Psychology -
Cognitive and Behaviorist Studies


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Mental & Physical
Inputs & Responses

Responsibility of Instructional Designer
    
      It is the responsibility of instructional designer to develop a flow chart that illustrates every step that is required to accomplish the desired final goal.

Example of an Instructional Design Flowchart


Source - Finntrack

      Field testing the flow chart provides an opportunity to see if a reasonable number of people will be attracted to perform the first behavior of a chain and continue by taking the next step in the list.

      It is natural that some individuals will not show any interest in taking the second step. After every session, there should be a critical analysis with revisions to the chart. This process is continued for every step until the process successfully achieves the desired behavioral changes and meets an acceptable number who complete the training process.

The following model lists the basic steps and phases of instructional design:

  1. Analyzing the need for instruction (needs analysis), curriculum requirements, and the limitations and resources available for instruction. ANALYZE PHASE
  2. Analyzing the instructional goals, learners' needs, and their prior knowledge (entry level skills). DESIGN PHASE
  3. Constructing assessments (as you consider goals, learners' needs, and prior knowledge). DESIGN PHASE
  4. Determine instructional strategies and select instructional media that best facilitates student understanding of new knowledge and supports the instructional strategies. DEVELOPMENT PHASE
  5. Implementing the design: teaching/learning experience and student understanding (assessments). IMPLEMENT PHASE
  6. Examining the actual lesson or course you designed: evaluate the connection between goals and understanding, effectiveness of instructional strategies and media. Revise for the next course or lesson. Revise for the next time you teach the class.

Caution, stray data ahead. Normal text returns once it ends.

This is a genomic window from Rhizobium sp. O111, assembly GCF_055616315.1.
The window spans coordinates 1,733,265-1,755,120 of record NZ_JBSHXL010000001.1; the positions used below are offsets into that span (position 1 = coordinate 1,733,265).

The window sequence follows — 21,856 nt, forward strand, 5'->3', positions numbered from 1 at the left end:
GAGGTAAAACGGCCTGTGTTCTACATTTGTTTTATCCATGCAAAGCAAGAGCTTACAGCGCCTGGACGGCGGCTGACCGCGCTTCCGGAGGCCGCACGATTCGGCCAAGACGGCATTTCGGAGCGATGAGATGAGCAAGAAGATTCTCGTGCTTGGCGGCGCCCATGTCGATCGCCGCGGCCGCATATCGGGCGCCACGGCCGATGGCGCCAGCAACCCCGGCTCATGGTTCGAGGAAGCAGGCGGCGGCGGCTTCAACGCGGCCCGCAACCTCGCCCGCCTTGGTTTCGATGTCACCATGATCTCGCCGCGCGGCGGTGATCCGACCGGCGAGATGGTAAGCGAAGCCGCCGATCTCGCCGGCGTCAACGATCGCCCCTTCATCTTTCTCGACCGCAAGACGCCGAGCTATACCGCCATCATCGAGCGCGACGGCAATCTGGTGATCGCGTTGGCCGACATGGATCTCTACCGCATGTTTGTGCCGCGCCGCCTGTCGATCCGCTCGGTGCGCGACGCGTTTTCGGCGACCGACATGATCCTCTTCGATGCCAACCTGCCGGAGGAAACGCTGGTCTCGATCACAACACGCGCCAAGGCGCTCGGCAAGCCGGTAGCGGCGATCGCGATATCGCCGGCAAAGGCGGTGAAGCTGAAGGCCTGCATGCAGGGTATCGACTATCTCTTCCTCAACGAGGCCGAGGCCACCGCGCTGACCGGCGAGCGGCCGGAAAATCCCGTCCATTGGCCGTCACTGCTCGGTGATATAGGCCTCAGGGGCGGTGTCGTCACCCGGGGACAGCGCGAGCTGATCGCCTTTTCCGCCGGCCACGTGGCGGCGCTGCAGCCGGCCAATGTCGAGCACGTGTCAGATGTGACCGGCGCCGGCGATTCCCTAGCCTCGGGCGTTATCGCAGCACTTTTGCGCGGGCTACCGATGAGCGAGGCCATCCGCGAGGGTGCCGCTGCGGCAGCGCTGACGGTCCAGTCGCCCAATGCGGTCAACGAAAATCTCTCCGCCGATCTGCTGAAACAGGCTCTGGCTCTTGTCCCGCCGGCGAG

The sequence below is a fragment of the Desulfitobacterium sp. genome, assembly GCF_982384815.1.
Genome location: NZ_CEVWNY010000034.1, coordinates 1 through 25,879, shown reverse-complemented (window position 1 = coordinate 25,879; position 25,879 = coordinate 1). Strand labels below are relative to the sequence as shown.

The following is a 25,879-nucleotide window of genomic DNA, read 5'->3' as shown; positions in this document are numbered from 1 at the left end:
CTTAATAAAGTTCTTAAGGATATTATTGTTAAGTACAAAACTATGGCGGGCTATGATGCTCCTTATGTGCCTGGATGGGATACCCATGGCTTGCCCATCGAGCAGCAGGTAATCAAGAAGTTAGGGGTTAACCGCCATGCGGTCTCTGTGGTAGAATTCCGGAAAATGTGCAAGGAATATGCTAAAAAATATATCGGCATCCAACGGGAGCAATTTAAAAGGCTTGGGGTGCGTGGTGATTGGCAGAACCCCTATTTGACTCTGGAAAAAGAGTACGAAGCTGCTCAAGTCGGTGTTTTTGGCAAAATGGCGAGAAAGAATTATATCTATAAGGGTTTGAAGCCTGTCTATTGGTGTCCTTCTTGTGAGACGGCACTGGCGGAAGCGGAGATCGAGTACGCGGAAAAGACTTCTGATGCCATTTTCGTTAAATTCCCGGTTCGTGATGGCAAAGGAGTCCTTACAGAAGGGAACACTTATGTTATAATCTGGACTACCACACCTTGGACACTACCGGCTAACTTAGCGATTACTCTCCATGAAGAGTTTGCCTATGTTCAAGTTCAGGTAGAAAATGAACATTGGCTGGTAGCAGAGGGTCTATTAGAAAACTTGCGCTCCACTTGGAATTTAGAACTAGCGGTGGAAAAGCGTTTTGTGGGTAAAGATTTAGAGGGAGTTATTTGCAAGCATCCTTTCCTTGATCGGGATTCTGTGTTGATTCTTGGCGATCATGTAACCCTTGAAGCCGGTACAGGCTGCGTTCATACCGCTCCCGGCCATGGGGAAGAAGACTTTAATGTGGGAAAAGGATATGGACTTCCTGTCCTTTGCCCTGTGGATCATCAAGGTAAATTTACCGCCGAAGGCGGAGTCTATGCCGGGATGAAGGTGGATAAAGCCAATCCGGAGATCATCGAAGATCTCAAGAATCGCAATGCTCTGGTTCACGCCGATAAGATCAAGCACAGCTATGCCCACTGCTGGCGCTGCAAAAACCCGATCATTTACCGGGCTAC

Source - Steps and phases of instructional design

Buying into the Concept of Training is Essential
     Unless people buy into the concept (purpose) of the training, they will most likely feel forced to attend the sessions. As a course designer/trainer is important to approach the planning and execution of workshops and seminars with a positive attitude. The person who is developing the training must understand the following areas in order to effectively market the value of attending:
  • What is the training designed to accomplish?
  • How does it benefit the learner?
  • What practical applications are positive?
  • What can be improved to change the "status quo?"
  • How is it possible to avoid stressful changes?
Recognizing Stress
     Recognizing stress is the first step to eliminating or lessening its impact. The consistence occurrence of stressful situation tends to desensitize us to the causes of stress as a result of being constantly in a stressed state becomes the "new" normal. Attempt to write down what being fully relaxed and alert feels like.

     A balanced emotional state varies according to age, if we are male or female, and our role (wife/mother, husband/father) as a provider. It is easier to say that we should always maintain a:
  • Calm state of energy - is more than just feeling relaxed,
  • Alertness - is an equally important aspect of finding the balance needed to withstand stress,
  • Focus - being alert
     There are physical changes in our body that are caused by stress related tenseness. Breathing becomes more rapid, muscles become tense, and blood pressure increases. Sometimes acute headaches occur.  Individuals tend to respond to stress in three different ways such as becoming: